18 Jun 2018
Up this week
After the FOMC and ECB meetings of last week, it is the Bank of England’s turn this Thursday, we expect the majority of the Monetary Policy Committee (MPC) to vote for no change to rates.
While there won’t be a press conference, Governor Mark Carney will deliver his annual Mansion House speech later that evening. We will publish our full MPC preview in the coming days. It is set to be quiet on the data front, with the main release being public sector finances on Thursday. Of course, Chancellor Philip Hammond will speak later on at the same banquet. Meanwhile, the British political ping-pong over the EU Withdrawal Bill is set to continue with the Lords considering the Commons’ amendments on Monday before discussion returns to the lower house on Wednesday. At this stage it is not clear how the toing and froing on the ‘meaningful vote’ amendment will play out.
Europe this week
In the Eurozone, ECB President Mario Draghi is set to give the opening remarks at the ECB’s annual Sintra conference later today and will speak again tomorrow. Ahead of the much anticipated June 28/29 EU summit, there is set to be meetings of both Eurogroup (Thursday) and ECOFIN (Friday). In terms of data, Friday sees the release of the flash PMIs as well as revised French Q1 GDP, while the preliminary Euro area consumer confidence will be published on Wednesday.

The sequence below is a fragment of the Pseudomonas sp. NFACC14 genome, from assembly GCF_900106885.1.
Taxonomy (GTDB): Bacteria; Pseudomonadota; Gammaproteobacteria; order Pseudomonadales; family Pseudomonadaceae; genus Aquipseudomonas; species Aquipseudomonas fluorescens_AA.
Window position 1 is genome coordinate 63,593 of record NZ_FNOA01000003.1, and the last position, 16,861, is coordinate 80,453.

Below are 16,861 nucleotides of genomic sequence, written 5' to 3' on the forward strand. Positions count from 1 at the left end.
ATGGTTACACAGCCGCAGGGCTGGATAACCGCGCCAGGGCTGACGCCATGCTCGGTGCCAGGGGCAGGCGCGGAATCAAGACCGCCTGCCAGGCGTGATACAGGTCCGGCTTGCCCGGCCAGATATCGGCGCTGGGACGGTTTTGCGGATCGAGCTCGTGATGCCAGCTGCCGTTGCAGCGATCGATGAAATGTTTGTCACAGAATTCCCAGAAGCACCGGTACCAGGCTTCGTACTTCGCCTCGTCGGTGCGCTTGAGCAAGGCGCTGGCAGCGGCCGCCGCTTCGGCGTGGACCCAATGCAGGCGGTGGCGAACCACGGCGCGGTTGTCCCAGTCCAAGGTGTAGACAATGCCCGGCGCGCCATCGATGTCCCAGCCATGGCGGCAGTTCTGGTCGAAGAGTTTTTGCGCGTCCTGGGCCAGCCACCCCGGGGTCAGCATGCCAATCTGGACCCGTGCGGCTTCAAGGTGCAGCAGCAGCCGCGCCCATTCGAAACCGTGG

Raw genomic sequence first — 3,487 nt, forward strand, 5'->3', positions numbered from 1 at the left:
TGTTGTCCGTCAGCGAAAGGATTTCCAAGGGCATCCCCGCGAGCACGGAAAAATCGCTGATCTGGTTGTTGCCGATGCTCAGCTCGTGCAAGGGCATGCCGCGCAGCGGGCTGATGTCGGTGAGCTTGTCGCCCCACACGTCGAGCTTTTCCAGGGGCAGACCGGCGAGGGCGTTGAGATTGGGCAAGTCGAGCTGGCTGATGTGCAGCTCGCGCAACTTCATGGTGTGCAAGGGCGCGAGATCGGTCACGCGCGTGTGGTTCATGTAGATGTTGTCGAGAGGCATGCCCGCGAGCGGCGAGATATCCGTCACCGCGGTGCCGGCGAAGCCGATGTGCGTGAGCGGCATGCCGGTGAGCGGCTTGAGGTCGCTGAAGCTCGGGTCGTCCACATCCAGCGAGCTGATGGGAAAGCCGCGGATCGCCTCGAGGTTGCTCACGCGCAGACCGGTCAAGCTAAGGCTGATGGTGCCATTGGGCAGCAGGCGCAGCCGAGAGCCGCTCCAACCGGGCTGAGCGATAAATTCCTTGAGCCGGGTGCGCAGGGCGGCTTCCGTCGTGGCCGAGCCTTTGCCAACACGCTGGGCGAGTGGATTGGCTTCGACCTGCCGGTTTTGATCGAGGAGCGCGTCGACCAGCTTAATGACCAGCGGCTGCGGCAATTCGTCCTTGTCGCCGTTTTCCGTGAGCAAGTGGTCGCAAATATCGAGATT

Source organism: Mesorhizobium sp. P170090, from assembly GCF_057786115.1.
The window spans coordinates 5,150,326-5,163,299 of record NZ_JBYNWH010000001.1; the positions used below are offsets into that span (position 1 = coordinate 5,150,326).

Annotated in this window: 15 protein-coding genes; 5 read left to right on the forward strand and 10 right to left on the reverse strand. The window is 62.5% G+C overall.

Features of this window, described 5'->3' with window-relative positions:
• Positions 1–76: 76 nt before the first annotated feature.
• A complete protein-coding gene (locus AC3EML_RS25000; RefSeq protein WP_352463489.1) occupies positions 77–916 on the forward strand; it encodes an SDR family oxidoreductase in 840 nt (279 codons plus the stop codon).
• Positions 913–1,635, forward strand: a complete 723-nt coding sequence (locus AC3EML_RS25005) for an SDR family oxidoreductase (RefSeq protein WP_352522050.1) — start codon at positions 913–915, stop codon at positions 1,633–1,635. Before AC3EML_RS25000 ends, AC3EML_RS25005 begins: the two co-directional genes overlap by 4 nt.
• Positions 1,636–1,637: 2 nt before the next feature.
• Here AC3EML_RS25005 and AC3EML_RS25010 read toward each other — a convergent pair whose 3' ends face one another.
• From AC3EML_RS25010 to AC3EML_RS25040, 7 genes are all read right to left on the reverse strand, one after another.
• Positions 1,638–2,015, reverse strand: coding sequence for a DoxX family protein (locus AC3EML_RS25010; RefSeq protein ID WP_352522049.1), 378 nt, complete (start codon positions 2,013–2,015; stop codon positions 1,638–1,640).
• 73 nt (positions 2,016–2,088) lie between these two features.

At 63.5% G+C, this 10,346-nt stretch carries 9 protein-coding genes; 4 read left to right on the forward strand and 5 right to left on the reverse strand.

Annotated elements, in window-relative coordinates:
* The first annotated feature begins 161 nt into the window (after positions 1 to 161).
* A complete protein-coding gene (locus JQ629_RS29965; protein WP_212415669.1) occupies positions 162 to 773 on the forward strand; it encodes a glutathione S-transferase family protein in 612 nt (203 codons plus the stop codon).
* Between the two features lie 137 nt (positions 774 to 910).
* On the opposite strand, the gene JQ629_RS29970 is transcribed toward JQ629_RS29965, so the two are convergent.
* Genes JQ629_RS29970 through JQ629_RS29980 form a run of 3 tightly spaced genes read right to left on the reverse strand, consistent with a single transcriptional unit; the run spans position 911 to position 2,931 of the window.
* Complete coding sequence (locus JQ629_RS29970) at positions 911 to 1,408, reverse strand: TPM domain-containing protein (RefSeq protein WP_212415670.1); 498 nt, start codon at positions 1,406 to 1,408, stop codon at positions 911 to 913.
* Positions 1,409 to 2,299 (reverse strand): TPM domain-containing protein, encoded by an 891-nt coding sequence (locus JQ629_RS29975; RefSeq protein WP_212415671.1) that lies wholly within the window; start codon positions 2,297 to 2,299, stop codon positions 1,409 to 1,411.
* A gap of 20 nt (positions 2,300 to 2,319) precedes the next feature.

US and the ROTW this week
Stateside releases include the NAHB index on Monday and the Philadelphia Fed manufacturing survey on Thursday, with flash PMIs rounding off the week on Friday. Do also note that Fed Chair Jerome Powell is set to join Draghi in Portugal on Wednesday for a joint speech. Asia markets will be a little quieter on Monday given the national holiday in China. Subsequently the focus is likely to centre on Japanese CPI and flash PMIs on the Friday. If we see the US push ahead with raising tariffs against China, we can perhaps expect risk-off sentiment to prevail this week in Asia, particularly if Beijing responds in a tit-for-tat manner.
Geopolitics raises pressure in oil markets
Oil markets were on the back-foot on Friday and the losses have continued throughout the Asian session today. As it stands the Brent front month is down over 1% whilst the WTI front month has shed just over 2%. This is largely due to the brewing China-US trade war where risk-off sentiment has supported the USD, however the far bigger issue is the threat of Chinese tariffs on US crude following Washington’s slap of tariffs of $50bn worth of Chinese imports. The Chinese have responded by stating that they will begin slapping tariffs on US export goods which include US crude and associated products. China is currently the largest customer of US crude - Reuters report that China currently imports about 363,000 barrels of U.S. crude daily, on par with Canada as the biggest U.S. crude importer, according to U.S. Energy Department figures.
13.45 US Fed’s Dudley speaks
18.00 US Fed’s Bostic speaks